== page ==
While the Supreme Court has said nothing during this period about Section 5, it has been vocal about its views on antitrust common law more generally, asserting that antitrust rules need to be administrable and predictable. That emphasis has undoubtedly spurred the important search for limiting principles, but the identification of those principles should only be part of the Section 5 doctrinal equation. If and when the Commission provides the federal courts with an opportunity to revisit Section 5, the Commission is most likely to succeed if it persuades the courts that it has applied Section 5 in a predictable fashion. The Commission can do so if it pleads conduct-specific theories of liability (as opposed to just an “unfair method of competition”) and, in consent orders and opinions, identifies conduct-specific tests that govern those theories of liability.

March 10, 2010 | Permalink | Comments (0) | TrackBack (0)

Peter Carstensen on the DOJ Antitrust/Department of Agriculture Hearings

Posted by D. Daniel Sokol

Listen here (right hand side of the page for the download) to his thoughts about why the workshops are necessary and what regulatory actions he hopes will follow.

March 10, 2010 | Permalink | Comments (0) | TrackBack (0)

Why the EU Merger Regulation Should Not Enjoy a Monopoly Over Tacit Collusion - A Close Look at Five Common Misconceptions

Posted by D. Daniel Sokol

Nicolas Petit (University of Liege - Law) and David Henry (Howrey) explore Why the EU Merger Regulation Should Not Enjoy a Monopoly Over Tacit Collusion - A Close Look at Five Common Misconceptions.

ABSTRACT: Over the past two decades, the European Commission (“the Commission”) has adopted a stance whereby the implementation of ex ante, structural merger rules is deemed more appropriate when seeking to challenge tacit collusion than ex post, behavioural instruments (e.g. on the basis of Article 102 of the Treaty on the Functioning of the EU (“TFEU”). As a result, the EU merger regulation (“EUMR”) is the preferred, if not sole, legal instrument deployed by the Commission in order to avert any potential risk of tacit collusion. Since the entry into force of the EUMR, the number of Commission decisions in which the future emergence of risks of collective dominance was examined lies in the region of 130. In stark contrast, and despite pronouncements of the General Court (“GC”, or the Court) that Article 102 TFEU may apply to tacit collusion, the Commission has not yet taken a single decision enforcing Article 102 TFEU against tacitly collusive oligopolies. Similarly, the stillness of the 2009 Guidance Communication on Enforcement Priorities in applying Article 102 TFEU in this context implicitly confirms the Commission’s reluctance to use the abuse of dominance rules in order to address the phenomenon of tacit collusion.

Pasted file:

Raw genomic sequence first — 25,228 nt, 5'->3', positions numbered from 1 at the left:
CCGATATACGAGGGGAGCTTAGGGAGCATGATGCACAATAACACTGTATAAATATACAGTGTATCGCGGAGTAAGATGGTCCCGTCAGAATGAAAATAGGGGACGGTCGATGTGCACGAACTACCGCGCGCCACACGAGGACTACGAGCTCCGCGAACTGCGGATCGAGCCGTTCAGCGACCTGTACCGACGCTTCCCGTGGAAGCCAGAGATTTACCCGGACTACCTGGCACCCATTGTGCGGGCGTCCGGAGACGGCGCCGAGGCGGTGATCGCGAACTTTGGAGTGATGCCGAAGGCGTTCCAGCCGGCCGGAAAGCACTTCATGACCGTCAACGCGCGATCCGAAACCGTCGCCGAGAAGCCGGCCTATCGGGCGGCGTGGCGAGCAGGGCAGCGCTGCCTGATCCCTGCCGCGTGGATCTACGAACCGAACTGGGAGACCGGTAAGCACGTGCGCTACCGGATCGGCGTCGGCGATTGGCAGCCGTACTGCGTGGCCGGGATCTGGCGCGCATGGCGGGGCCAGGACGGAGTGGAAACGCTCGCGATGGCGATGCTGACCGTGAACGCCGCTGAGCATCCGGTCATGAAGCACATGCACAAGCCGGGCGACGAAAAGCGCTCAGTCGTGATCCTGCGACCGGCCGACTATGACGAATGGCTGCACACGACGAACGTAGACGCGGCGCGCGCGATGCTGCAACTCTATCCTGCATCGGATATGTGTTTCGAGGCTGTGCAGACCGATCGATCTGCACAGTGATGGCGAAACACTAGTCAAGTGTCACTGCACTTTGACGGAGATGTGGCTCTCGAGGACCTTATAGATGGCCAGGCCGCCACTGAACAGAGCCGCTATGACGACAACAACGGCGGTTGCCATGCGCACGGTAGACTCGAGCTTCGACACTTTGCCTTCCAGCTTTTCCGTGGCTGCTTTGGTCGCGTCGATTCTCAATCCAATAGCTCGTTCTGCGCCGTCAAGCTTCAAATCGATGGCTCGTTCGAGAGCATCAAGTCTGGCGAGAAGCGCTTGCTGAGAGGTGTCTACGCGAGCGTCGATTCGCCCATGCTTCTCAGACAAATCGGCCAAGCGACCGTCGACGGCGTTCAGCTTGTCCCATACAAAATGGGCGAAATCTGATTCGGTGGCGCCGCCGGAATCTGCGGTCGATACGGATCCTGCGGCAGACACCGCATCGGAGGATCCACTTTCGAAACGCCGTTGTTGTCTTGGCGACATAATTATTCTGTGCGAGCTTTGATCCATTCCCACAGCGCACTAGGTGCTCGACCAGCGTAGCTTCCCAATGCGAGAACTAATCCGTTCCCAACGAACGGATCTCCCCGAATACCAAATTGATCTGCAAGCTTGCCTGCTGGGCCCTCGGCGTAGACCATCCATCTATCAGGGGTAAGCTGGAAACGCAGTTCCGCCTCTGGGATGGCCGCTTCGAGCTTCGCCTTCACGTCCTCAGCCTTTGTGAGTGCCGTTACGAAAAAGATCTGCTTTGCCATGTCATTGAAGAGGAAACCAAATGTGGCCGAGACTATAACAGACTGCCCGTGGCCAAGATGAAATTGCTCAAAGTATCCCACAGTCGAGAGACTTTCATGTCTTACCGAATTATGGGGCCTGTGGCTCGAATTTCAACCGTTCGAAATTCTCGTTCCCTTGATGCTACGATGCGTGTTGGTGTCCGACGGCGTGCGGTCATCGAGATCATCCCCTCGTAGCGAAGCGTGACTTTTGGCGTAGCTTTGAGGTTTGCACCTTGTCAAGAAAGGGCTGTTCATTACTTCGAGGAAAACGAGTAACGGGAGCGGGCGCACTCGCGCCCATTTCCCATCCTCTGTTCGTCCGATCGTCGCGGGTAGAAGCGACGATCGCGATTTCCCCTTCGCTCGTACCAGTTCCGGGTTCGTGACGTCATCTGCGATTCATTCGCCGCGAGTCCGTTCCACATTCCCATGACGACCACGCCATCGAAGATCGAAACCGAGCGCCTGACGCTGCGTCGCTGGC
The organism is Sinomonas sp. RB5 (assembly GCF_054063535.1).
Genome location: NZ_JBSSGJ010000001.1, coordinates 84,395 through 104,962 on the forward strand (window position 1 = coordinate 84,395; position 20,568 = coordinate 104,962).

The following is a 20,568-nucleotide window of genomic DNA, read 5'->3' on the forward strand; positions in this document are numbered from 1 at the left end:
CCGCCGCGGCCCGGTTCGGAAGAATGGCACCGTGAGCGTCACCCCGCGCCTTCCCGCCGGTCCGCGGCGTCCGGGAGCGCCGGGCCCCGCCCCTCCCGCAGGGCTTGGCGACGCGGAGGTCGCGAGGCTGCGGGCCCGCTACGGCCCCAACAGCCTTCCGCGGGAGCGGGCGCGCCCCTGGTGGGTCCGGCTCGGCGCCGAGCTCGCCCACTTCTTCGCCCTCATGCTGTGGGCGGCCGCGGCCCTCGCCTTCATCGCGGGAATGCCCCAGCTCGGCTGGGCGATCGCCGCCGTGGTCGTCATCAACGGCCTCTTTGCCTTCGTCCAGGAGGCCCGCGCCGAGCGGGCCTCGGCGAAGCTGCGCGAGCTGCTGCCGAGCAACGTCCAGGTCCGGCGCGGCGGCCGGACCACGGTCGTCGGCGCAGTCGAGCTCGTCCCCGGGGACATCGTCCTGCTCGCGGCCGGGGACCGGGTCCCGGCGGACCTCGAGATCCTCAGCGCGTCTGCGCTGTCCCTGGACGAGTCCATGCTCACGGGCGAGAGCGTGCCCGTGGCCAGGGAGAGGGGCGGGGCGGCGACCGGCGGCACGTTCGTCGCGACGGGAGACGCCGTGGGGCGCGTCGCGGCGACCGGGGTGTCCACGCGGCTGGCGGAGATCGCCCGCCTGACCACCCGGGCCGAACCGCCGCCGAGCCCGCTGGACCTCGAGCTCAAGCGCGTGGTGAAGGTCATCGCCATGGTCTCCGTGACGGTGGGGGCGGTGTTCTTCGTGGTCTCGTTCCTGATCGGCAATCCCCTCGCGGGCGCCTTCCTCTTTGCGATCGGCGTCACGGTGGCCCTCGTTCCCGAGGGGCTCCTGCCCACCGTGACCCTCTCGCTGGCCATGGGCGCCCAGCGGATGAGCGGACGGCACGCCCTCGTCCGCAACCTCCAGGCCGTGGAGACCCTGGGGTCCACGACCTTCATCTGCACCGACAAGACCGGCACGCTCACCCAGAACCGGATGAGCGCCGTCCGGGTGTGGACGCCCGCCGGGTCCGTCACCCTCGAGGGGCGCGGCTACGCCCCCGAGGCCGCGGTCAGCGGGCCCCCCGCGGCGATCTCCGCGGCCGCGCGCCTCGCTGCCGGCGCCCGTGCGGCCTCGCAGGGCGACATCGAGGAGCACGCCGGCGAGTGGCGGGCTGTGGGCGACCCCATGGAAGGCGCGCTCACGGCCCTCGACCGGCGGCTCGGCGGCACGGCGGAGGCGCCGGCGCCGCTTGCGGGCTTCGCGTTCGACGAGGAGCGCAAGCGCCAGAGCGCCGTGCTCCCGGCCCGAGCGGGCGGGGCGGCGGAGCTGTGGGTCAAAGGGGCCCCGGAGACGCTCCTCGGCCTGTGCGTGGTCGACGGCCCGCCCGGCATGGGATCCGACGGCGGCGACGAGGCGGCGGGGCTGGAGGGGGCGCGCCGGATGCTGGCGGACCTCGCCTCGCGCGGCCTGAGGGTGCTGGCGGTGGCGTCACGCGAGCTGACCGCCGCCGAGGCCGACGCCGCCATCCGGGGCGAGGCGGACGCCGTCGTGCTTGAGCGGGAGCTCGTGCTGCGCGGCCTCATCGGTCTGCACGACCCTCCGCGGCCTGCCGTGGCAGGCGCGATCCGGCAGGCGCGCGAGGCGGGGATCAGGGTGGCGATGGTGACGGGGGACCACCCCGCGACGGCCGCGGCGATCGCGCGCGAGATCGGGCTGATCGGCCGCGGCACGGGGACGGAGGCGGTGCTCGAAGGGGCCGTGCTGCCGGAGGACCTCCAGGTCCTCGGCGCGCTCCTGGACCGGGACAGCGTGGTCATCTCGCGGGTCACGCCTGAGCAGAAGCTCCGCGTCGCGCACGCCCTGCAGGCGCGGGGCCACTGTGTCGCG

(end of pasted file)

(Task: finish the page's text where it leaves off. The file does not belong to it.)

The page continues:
Overall, within the realm of EU competition law, the provisions of the EUMR de facto enjoy a jurisdictional monopoly over issues pertaining to collective dominance. The present article challenges the conventional view that tacit collusion should be exclusively addressed through the use of the EUMR. To this end, it examines and seeks to set straight five widespread misconceptions on which such view is based.

March 10, 2010 | Permalink | Comments (0) | TrackBack (0)

EU Competition Law in 2010: Change or Continuity

Posted by D. Daniel Sokol

Eric Morgan de Rivery (Jones Day) discusses EU Competition Law in 2010: Change or Continuity.

ABSTRACT: The Lisbon Treaty and the new Commission should not lead to major changes in the implementation of EU competition law, unless what has been regarded on the part of certain governments as an attempt to use the crisis to promote an intergovernmental approach instead of an integrated Commission leadership prevails.

March 10, 2010 | Permalink | Comments (0) | TrackBack (0)

Tuesday, March 9, 2010

The Intel Cases—Legal Convergence or Leaps of Faith?

Posted by D. Daniel Sokol

Kent Bernard (Fordham Law School) asks The Intel Cases—Legal Convergence or Leaps of Faith?

ABSTRACT: Intel has managed to find itself in the cross-hairs of the antitrust authorities in Brussels and in Washington D.C. It is doubtful if that was a part of its corporate goals at any recent time.